A tax incentive for business owners would avoid the looming commercial real estate loan crisis while creating 1.3 million jobs
A tax incentive for business owners would avoid the looming commercial real estate loan crisis while creating 1.3 million jobs. This is the claim in a report released in late June by a green-building advocacy research group.
"This report is the first to illustrate how dramatic job creation through limited energy-efficiency tax incentives can prevent a meltdown in the commercial real estate market," says Edward Mazria, CEO of Architecture 2030, a building-sector energy research organization. "Without a swift plan from Congress, the commercial real estate (CRE) crisis could cripple the economic recovery, raise unemployment, and lead to scores of small business and community and regional bank failures."
Mazria is a co-author of the report, titled "The Imminent Commercial Real Estate Crisis and The CRE Solution." The report recommends a three-year, tiered tax incentive tied to specific energy-reduction targets.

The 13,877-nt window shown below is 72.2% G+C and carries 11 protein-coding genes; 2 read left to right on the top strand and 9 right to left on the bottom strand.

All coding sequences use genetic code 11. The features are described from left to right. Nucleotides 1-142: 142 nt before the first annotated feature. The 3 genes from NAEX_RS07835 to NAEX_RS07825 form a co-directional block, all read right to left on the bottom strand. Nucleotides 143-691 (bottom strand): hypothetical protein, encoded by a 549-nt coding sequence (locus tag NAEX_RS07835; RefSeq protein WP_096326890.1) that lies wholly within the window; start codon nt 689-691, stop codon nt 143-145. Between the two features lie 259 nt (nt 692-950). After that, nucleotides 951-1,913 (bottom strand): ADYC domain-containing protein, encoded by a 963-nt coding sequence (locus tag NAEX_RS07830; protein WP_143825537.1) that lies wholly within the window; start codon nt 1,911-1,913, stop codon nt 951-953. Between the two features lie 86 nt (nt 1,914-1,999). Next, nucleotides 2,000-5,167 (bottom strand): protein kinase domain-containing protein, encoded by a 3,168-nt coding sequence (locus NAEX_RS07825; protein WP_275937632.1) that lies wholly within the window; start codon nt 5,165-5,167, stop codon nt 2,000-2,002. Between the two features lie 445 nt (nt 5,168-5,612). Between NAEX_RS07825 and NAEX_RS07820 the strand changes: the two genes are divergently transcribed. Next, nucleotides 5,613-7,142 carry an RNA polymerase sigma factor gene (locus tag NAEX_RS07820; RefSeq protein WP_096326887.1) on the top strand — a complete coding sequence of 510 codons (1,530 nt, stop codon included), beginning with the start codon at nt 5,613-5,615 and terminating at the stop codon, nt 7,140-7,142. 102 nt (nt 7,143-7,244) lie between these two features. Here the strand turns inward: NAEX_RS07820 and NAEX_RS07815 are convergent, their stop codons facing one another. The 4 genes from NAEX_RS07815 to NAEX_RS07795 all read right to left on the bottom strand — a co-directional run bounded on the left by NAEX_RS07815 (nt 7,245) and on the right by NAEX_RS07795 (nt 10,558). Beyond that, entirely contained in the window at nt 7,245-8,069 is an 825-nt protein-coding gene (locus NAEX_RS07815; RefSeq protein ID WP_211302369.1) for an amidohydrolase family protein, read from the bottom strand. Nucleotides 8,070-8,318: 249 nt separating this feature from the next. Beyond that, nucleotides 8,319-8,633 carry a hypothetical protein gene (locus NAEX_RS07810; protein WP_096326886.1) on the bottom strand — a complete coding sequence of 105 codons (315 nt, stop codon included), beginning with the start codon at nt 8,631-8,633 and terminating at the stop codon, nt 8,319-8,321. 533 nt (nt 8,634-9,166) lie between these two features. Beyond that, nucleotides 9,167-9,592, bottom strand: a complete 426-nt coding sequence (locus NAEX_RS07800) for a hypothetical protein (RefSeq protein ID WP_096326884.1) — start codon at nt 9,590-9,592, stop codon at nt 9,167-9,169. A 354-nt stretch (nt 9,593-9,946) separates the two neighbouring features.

CRE transactions have declined 90% since 2007. Between now and 2014, $1.4 trillion in CRE loans are coming due; more than half of these are currently underwater. Commercial property values have plummeted by more than 40%, and commercial vacancies rates continue to increase. By April, the construction industry had lost more than 2 million jobs, and another 35,000 jobs were dropped in May, mostly in the commercial building sector. Also, at the end of May, the FDIC reported that its "problem bank list" had grown from 702 to 775 since the end of the 2009 fourth quarter.
Congress can simultaneously address the looming CRE crisis and crippling construction unemployment by building upon the existing Energy Efficient Commercial Building Tax Deduction (26 U.S.C. 179(d)) from $1.80 per square foot to a range of $3 to $9 per square foot for new and existing commercial buildings meeting specific energy-reduction targets.
For each $6 billion of deferred CRE revenue, for example, this plan would generate $73.4 billion in new private spending, $15.9 billion in new federal tax revenue, and $5.25 billion in state and local government tax revenue, according to the report findings.
The 14-page report can be viewed at Architecture2030.org.